Monday, 5 November 2007

Roxy Music - Roxy Music

The album from another world

Where in the name of Robert E Lee did Roxy Music come from? They seem to have appeared fully formed like highly intelligent Sci-Fi pop art aliens from some fantastic forbidden planet.

There's no clumsy stumbling through two or three albums finding and refining the Roxy sound. No roots in the blues boom or evidence of a hangover from the Hippy period. In fact, the only minor concession they make to life before Roxy Music are soundtrack's and cinematic's. It’s like the sixties never happened and they’ve arrived on earth crooning, cranking, squeaking, and bleeping all impeccably captured by Peter Sinfield.(how did he get that fantastic drum sound)

The champagne fizz of ‘Remake/Remodel’ sets out the Roxy stall in one blistering bundle, with each player taking a solo at the coda. ‘Ladytron’ is a rocket race with Eno, Mackay and Manzenara revving their instruments to be first past the post, and ‘If There Is Something’ captures some of the most desperate vocals ever heard on the section;

“I would put roses round our door
Sit in the garden
Growing potatoes by the score”

But on Side 2 it gets even deeper and darker with 'The Bob (medley)',and 'Chance Meeting' - inspired by 'Brief Encounter', but actually sounds like something from 'Nightmares In A Damaged Brain'.Each track is it’s own unique sketch and swatch of other worldliness, all enhanced by each player's part and grounded by Paul Thompson's (one of the most under rated drummers) earthy thudding style.

Read any Punk biography and Roxy Music are right there alongside Bowie, T. Rex, Iggy and the Velvets as an influence (The first nightclub setup for Punks was called The Roxy), and future Pistols collaborators Chris Spedding and Chris Thomas were both involved in later Roxy Music recordings. But this influence, and the evolution of the Roxy sound went much further than Punk. Chic’s 'high society' look was modeled on Roxy template. David sylvian and Duran Duran all borrowed from the bank of Bryan Ferry,(Ferry being one of the few who kept his cred' rating intact throughout the 80s). And then there's Eno - Ambient Music, Bowies Berlin trilogy, Talking Heads, 'My Life In The Bush of Ghosts'. All these threads can be traced back to the Roxy Music's debut album.

Which still sounds as remote, futuristic and alien today as it did when I first heard it 25 years ago – so what must have it sounded like when these space invaders first landed in 1972.

Recommended Viewing
Remake/Remodel - Beat Club
Ladytron - Old Grey Whistle Test

Recommended Reading
Viva Roxy Music Site
Roxyrama Site


iamnotthebeatles said...

You know when you suddenly realise you have a massive gap in your musical knowledge. This is how it is for me : as Roxy Music are a pretty new discovery for me.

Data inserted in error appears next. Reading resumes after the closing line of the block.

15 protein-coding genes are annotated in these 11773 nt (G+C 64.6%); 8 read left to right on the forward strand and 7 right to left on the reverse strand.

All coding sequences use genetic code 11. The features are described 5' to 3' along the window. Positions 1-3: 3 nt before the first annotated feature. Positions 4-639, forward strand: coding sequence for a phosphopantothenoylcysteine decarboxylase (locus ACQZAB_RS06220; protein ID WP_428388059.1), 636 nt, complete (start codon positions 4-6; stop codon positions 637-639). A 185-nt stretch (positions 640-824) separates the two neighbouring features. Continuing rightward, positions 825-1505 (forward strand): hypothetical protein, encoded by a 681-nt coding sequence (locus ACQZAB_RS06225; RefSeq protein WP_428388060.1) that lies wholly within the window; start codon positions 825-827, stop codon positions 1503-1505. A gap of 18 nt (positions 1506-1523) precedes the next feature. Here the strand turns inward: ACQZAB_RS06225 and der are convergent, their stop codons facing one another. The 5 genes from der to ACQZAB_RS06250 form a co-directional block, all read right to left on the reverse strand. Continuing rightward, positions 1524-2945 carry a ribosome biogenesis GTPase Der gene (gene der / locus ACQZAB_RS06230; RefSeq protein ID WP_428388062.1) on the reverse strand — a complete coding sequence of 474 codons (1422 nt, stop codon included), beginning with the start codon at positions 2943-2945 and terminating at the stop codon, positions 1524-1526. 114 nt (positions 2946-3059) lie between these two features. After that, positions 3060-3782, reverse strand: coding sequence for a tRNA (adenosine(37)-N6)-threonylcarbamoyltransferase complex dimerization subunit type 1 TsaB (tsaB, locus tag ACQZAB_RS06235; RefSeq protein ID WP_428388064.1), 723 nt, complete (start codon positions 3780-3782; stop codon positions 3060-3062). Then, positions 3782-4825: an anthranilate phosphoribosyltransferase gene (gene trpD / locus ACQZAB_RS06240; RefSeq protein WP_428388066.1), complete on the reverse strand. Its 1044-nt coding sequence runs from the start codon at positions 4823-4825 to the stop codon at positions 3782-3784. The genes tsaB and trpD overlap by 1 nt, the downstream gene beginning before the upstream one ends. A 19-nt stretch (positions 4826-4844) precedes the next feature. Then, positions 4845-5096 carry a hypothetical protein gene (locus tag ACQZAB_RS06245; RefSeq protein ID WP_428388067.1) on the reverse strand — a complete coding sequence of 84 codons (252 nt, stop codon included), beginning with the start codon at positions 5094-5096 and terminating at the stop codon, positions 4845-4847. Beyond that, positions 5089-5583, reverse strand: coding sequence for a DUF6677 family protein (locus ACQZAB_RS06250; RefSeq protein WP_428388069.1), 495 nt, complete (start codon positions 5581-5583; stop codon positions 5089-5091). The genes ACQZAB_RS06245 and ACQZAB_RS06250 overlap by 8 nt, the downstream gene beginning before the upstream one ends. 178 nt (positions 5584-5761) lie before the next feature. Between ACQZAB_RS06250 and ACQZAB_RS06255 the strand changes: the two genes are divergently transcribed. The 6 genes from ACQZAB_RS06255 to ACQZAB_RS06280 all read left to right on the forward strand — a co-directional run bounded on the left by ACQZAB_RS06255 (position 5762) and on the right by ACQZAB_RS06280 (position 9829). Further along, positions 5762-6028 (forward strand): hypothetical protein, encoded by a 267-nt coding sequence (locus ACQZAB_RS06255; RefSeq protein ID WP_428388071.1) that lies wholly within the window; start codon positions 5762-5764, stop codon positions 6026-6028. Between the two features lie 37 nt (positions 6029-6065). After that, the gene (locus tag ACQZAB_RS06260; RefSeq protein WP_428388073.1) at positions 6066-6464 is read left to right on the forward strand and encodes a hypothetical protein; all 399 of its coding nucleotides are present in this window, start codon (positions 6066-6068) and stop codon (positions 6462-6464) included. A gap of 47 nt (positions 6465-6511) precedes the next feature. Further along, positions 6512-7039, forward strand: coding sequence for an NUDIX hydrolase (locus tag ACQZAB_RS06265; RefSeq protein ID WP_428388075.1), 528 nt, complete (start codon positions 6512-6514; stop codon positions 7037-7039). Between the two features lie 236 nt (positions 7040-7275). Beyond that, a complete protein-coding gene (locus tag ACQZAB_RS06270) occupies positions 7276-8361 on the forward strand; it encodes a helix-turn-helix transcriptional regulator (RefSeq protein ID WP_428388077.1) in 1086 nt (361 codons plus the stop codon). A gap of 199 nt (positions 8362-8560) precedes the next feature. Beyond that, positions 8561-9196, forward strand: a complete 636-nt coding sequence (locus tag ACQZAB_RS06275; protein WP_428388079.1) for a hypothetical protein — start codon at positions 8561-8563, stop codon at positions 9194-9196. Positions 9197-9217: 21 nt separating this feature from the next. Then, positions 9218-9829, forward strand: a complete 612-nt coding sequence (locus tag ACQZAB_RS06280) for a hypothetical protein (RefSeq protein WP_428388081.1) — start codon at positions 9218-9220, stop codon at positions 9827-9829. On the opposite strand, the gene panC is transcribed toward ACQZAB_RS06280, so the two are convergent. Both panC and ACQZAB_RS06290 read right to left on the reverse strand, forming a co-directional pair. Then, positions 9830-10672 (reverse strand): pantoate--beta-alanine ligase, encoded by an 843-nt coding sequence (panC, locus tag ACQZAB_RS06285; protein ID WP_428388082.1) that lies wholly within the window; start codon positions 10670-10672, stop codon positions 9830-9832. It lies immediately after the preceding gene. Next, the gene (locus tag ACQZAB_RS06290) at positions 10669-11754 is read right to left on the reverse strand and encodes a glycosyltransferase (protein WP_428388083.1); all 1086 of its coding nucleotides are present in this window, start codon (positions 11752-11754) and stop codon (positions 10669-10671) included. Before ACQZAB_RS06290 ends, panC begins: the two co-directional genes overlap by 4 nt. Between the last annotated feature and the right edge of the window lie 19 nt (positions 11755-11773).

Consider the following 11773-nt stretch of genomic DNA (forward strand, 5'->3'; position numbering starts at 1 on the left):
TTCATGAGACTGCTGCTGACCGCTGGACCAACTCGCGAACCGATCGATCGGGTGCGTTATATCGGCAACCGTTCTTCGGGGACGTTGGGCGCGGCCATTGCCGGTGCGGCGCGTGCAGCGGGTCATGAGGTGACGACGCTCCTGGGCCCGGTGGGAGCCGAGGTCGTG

I only own the 'best of' malarkey bought pretty recently - so away from those singles, is there a good album to start with. This one ?

Hope all is good with you,

Ian TB

marmiteboy said...

I'm a bit like Ian when it comes to Roxy. I remember playing The Strand at Paul Tunkins pre-pre-pre-Blow Up do's in Westcliff and I know the 'famous' singles like Virgina Plain and Love Is The Drug but I don't know much more than that other than a lot of the 76 punk bands were really into them and hgely influenced by them.

I think a lot of people associate Roxy with those dreadful sugary 80's tracks like Avalon. There legacy needs to be properly advertised I think.

Planet Mondo said...

Thanks for your comments -

The singles collections are a great starting point - but it's definitely worth checking out the seventies albums (you can normally get them in the sales all flawlessly remastered for fiver). They've all got so much to offer, and are edgier and darker than anything of Roxy's contemporaries were offering at the time. The first and second albums are must haves and Siren is cracker all the tracks flowing and mixing into each other - Genius.

Eno's favourite is Stranded - the first one without him!

Also worth checking out the Old Grey Whistle test DVD's there's some great comments about Roxy from Roddy Frame and Edwyn Collins

Axe Victim said...

I love Roxy and always have. I was one of those kids in the Green army shirt, knitted tie, tight denim jeans and deck pumps. What a knob! But it was a great time digging their vibe. When it all went sugar coated in the 80's and I knew I wasn't going to get a super model girlfreind, I dropped out, but then again I dropped out of most of the modern music in the 80's.

Planet Mondo said...

AV - agree with your comments, Roxy do go a bit wishy washy in the 80's but all the 70's albums are must have's. I'd highly recommend Live At The Apollo from 2002 (about a fiver for the DVD)Chris Spedding is in the line up and Phil M has his red F/bird on the go and they tear it up with all the hits. Including faithful reproductions of Eno's squeaks and bleeps

Staci Layne Wilson said...

what instrument is being played during and around the lyrics you mentioned from if there is something? i can't place it! thanks in advance...